Swiss chocolate maker Lindt & Spruengli has defeated a legal challenge from rival confectioner Haribo, which sought to stop it making its gold chocolate bears.
Haribo claimed the Lindt version was a violation of its "Gold Bear" logo.
Germany's Federal Court of Justice ruled Lindt's bear was neither a violation of Haribo's trademark or an imitation of its fruit gum sweets.
Haribo has been making gummy bear sweets since the 1960s.
Lindt introduced its chocolate teddy in 2011.
Haribo took its rival to court in 2012, arguing the products were too similar and it would cause confusion among consumers.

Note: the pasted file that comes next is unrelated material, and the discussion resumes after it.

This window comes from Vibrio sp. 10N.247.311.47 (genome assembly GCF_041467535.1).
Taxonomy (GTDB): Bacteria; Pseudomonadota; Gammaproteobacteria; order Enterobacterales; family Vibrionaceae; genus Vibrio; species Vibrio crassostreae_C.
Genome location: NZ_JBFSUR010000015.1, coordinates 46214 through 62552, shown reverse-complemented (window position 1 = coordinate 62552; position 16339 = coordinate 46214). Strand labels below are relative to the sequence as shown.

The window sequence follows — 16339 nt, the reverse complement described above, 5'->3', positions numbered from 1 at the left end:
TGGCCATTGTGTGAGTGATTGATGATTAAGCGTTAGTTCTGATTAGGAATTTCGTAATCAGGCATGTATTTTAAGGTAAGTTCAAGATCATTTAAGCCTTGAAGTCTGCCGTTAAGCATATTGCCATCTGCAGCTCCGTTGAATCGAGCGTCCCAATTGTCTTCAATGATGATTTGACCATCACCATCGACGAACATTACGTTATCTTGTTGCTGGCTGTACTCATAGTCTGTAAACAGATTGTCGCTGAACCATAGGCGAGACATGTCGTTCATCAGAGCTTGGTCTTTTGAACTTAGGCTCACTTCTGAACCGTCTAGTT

A German court initially ruled in favour of the German manufacturer but an appeal court later threw out the verdict.
Lindt argued that its gold bear was styled on its Easter bunnies, which are wrapped in gold foil with a ribbon and small bell around their necks.
The bunnies were first produced in 1952.
The federal court said in a statement (in German) on Wednesday that Lindt's product could be described using a number of terms such as "teddy" or "chocolate bear" and not just using the term "gold bear".
It said it wanted to avoid the danger of "product design monopolisation" in the area of three-dimensional goods.
In a statement, Lindt welcomed the ruling and said it would "continue to delight all Lindt chocolate lovers with the Lindt Teddy".
Last week, the European Court of Justice rejected Nestle's request to trademark the shape of it four-fingered KitKat bar in the UK.